How the courts attempt to reel in a giant have affected Taiwan
As collateral in the pursuit of preserving international law, the legacy of The Hague’s Permanent Court of Arbitration may well have its most significant impact on Taiwan. A free-market liberal democracy, Taiwan’s catch-22 sovereignty status has once again been pushed under the waves by the international community when The Hague declared that Taiping does not qualify as an island.
The July 12, 2016 ruling by the international court on China’s actions and claims in the South China Sea – the building of artificial islands and use of force to control key fishing grounds – is important to the dispute’s overall narrative. Based on standing international law, it is clear that China’s actions are an affront to those agreements and understandings.
Ultimately, declarations by the international community won’t change the situation, as the court is not able to police the dominant Asia-Pacific power. Taiwan is, however, no giant; unrecognized by the United Nations, it lacks legal standing as an independent state and is recognized as a part of China in court documents. One of many claimants to the resource-rich and strategically important South China Sea, Taiwan holds the largest of the Spratly Islands in the disputed sea: Taiping Island.
114 acres, Taiping Island features natural vegetation, a small airfield, a dock, and facilities including housing for around 180 coast guard personnel as well as medical equipment. Taipei claims the island has several wells for fresh water and supports a small farm including animals and crops.
According to Article of 121 of the United Nations Convention on the Law of the Sea (UNCLOS) an island is defined as:
An island is a naturally formed area of land, surrounded by water, which is above water at high tide;
Rocks which cannot sustain human habitation or economic life of their own shall have no exclusive economic zone or continental shelf.
Given that other countries are claiming Exclusive Economic Zones (EEZ) for similarly small islands, like the United States EEZ claims for Midway and Bakers Islands, Taiwan’s claim to Taiping island should not be up for dispute. The Hague’s ruling that Taiping does not qualify as an island, and is thus not suitable for an exclusive economic zone, further erodes Taiwan’s territorial claims and standing.
Upset, but not with China
The court’s refusal to recognize Taiwan as an independent, albeit contested, state and its ruling on Taiping Island’s status put the government in an awkward position. It is difficult to contest the ruling of a respected institution of the international community, in which Taiwan seeks greater participation while maintaining an ambiguous definition of its sovereignty so as not to anger Beijing. The situation leaves Taiwan with no opportunities for recourse but muted press releases.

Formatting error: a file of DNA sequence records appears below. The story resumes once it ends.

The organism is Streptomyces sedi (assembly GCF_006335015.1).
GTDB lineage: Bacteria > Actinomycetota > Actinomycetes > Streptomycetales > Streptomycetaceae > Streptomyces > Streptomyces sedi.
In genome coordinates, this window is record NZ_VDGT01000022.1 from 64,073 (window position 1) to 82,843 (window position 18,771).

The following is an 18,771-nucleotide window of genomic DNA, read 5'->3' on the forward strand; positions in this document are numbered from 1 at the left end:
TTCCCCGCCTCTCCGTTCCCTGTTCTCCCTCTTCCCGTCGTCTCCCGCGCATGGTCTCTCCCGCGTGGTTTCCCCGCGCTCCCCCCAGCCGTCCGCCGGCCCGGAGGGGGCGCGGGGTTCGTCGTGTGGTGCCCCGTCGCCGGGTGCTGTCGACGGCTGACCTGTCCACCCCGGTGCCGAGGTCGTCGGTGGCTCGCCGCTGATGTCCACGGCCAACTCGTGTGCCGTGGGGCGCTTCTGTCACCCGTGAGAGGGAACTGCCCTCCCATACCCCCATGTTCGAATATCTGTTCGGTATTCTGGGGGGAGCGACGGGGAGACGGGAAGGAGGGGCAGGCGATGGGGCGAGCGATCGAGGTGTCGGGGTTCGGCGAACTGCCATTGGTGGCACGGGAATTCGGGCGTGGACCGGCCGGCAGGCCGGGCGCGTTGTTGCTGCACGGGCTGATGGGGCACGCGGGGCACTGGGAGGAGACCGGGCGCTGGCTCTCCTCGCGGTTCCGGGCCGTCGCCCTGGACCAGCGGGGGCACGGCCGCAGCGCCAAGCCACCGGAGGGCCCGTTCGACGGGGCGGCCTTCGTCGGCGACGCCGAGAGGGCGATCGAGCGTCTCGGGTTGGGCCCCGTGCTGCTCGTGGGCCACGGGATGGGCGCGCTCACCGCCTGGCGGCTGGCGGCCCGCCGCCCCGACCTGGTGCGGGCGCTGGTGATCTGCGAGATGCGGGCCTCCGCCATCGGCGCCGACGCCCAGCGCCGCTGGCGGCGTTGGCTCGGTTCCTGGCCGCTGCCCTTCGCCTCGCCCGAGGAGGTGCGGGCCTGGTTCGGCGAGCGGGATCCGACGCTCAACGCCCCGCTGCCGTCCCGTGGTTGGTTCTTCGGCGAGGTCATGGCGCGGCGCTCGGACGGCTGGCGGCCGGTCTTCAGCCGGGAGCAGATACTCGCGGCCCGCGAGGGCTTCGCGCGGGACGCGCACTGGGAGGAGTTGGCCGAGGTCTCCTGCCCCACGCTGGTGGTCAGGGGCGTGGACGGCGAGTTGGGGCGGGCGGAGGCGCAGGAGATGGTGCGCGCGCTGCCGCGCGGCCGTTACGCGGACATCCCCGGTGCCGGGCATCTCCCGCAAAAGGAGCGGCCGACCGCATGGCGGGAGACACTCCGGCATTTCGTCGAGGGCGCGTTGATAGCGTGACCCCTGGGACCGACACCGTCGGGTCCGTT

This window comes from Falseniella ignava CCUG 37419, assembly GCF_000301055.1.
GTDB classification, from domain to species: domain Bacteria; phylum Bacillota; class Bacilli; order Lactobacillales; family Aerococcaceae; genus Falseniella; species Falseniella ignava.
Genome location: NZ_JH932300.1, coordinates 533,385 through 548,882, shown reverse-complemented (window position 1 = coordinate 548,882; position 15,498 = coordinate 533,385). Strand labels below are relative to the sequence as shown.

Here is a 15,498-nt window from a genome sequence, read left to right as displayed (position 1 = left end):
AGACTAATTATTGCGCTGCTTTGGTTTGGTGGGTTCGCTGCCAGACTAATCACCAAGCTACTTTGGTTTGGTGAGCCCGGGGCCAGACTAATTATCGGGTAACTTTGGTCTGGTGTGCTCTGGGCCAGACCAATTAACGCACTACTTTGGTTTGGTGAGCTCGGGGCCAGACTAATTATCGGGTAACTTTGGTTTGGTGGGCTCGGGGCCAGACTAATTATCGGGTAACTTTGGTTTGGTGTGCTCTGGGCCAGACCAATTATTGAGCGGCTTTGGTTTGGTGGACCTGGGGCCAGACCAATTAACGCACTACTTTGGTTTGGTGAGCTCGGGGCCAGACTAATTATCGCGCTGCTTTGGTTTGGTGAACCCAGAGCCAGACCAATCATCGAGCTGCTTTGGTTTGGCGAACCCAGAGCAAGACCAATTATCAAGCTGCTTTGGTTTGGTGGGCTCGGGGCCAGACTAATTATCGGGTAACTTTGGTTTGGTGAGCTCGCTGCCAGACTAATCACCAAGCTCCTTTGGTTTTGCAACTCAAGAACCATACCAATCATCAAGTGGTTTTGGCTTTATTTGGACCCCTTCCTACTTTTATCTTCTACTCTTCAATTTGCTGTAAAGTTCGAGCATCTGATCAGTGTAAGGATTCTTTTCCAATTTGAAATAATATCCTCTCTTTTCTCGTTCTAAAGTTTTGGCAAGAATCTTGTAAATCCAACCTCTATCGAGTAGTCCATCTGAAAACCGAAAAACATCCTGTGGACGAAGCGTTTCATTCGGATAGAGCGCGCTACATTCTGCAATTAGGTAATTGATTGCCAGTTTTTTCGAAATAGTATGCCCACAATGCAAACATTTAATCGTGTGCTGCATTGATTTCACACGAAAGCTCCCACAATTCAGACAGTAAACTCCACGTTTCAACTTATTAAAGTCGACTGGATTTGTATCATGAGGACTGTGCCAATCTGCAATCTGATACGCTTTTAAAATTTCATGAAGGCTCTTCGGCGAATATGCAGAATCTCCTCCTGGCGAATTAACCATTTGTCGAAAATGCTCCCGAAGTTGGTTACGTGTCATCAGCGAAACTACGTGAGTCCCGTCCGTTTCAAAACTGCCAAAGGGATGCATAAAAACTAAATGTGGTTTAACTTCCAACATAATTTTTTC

There is certainly a sense of irony that Taiwan, a de facto state that maintains a cooperative approach to competing territorial claims, has suffered as a result of Beijing’s aggressive policies of muscling competing nations out of contested waters.
Just last year, on November 5, 2015, the Philippines and Taiwan finalized the Agreement Concerning the Facilitation of Cooperation on Law Enforcement in Fisheries Matters. The agreement was prompted after hostilities resulting in the death of a Taiwanese fisherman over territorial claims between Taiwan and the Philippines two years before.
The resolution of the issue, prior to the court’s ruling, is important in illustrating Taiwan’s commitment to a conciliatory approach to matters of overlapping claims, mitigating the court’s concerns that Taiwan would try to prevent the Philippines access to the region surrounding Taiping Island. A similar agreement was also reached with Japan on April 10, 2013 concerning fishing in the East China Sea.
Protecting upright international citizens
The court’s ruling, which has already been ignored by China, risks further damage by pushing Taiwan to take more assertive actions to secure its claim. Angry Taiwanese citizens have been calling for the government to deploy the navy to fortify the region that has been patrolled exclusively by the coast guard. At the same time, a group of Taiwanese fishermen landed on Taiping to protest the court’s ruling.
A riled populace in Taiwan is certainly a minor issue compared to China’s heated response and subsequent further militarization of the region. Nonetheless, pressure by citizens to add to the mix of forces already jockeying for claims risks further exasperating regional tensions.
Protecting the rights of a law-abiding, de facto state threatened and excluded by China, a member of the international community currently challenging the integrity and validity of said community, should be an interest of all parties opposing Beijing’s unilateral, historical claim. By allowing Taiwan to become collateral, the ruling alienates a cooperative de facto state and forces it to defend its claims.
Given that ultimately this case was established to protect the legal rights of the Philippines under agreements of the current international legal frameworks and understandings, it is regrettable that another, the unrecognized but abiding member has been harmed in the same stroke.
Disclaimer: Any views or opinions expressed in articles are solely those of the authors and do not necessarily represent the views of the NATO Association of Canada.